I haven't viewed a single DRM-protected video in probably over 6 years (I became so incredibly annoyed with VHS/DVD and television advertising/unskippable content and all that) but since my last endeavor with that things have only seem to have gotten worse. I honestly didn't know that there were things like regional restrictions (what the hell?) and the necessity for approved screens (WHAT THE HELL?!?!) to view certain copyright. It just seems really, really out of this world. Cinavia really just seems to be a logical step on the way. I am already calling it: somewhere in a future BD specification they will require physical bd stores to knife any and every customer who buys protected content. The revision after that ensures that this indeed results in death. What the hell are those consumers thinking, buying our stuff? We don't want that, go away! RRRAAaaAAaarghhh!

    If I want to see something, I type it into youtube and I usually get a good idea of the content. I can skip advertising within a couple of seconds, get HD resolution and if I like it, I can subsequently download it legally or, if it's not available in my region for some arbitrary reason (this really seems to be much the norm these days) I can pirate it. That way I don't waste any time on frankly something I am not entertained by in the slightest, I have full control over my own purchases and my viewing behaviour. Just like I had with earlier VHS releases (which had maybe 2 minutes of pre-roll stuff) and subscription VOD services like a lot of starcraft (or in general: gaming-related) stuff.
    Reply
  • Sanctusx2 - Wednesday, March 21, 2012 - link

    Matroskas, really? I don't understand why the article seems to imply this is the dominant format. MKV is mainly the format you only see with anime, where subtitles and multiple audio streams are much more relevant. The broader video scene has favored avi containers with h.264/xvid encoding for years for everything from cams to blu-ray rips.

    Everytime I read MKV in this article I had to cringe and question the credibility of the author.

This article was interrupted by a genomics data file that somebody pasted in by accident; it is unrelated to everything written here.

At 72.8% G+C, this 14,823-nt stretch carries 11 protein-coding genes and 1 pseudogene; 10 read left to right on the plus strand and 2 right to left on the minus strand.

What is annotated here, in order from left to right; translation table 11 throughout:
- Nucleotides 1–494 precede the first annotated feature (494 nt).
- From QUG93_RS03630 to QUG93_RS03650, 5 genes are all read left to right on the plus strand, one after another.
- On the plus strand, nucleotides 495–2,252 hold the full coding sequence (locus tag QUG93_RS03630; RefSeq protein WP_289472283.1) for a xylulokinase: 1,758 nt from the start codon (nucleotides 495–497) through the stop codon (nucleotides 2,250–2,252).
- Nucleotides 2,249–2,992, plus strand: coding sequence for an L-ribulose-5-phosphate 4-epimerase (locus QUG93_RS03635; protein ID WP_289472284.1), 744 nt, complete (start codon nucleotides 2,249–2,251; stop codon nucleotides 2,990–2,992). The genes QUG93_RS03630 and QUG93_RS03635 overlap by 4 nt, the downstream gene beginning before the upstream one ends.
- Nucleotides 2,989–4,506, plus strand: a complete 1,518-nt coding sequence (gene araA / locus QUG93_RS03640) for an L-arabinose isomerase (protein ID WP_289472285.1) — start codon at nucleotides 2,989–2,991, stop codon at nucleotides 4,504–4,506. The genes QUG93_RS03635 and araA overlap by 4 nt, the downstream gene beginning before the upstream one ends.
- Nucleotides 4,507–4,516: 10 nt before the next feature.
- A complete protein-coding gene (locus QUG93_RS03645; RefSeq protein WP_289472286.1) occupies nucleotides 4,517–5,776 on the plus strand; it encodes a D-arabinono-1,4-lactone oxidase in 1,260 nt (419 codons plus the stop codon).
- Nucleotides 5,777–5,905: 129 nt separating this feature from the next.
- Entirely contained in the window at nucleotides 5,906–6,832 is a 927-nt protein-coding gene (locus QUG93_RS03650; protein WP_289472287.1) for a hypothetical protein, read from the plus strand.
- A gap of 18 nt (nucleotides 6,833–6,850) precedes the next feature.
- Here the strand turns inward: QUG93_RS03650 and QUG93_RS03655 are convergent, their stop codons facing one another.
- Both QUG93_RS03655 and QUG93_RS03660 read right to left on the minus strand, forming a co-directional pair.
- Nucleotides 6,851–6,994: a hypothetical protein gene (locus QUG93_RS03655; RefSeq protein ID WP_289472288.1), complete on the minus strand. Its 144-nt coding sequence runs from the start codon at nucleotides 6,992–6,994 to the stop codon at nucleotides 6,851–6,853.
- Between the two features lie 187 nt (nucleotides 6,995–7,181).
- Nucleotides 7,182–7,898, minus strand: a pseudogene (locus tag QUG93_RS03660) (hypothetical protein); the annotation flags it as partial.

Reply
  • Spivonious - Wednesday, March 21, 2012 - link

    Why would I sacrifice quality when ripping (which is what h.264/xvid is doing)?

    MKV is perfect if I want to grab just the movie and the main audio track from the disc. No quality loss, and smaller than if I did an ISO or folder structure rip.

    DRM hurts nobody except legitimate consumers. As this article explains, any DRM the providers can come up with is cracked within two weeks.

    The music industry is finally coming around to selling DRM-free tracks. Why can't the movie studios do the same?
    Reply
  • ganeshts - Wednesday, March 21, 2012 - link

    High definition stuff in AVI? The only ones I have seen are the XViD encodes of Blu-rays and they are very rare compared to H.264 in MKVs.. I will leave it to the other readers to judge for themselves, but my research indicates that MKV is the most common container for high definition stuff and AVIs are suited for standard definition TV recordings and DVDRips / BDRips of 1 and 2CD sizes. Reply
  • iamezza - Wednesday, March 21, 2012 - link

    mkv is definitely the most dominant format for HD content.
    avi is the most dominant for SD content.
    Reply
  • Iketh - Wednesday, March 21, 2012 - link

    MKV is the future... you sir, are outdated Reply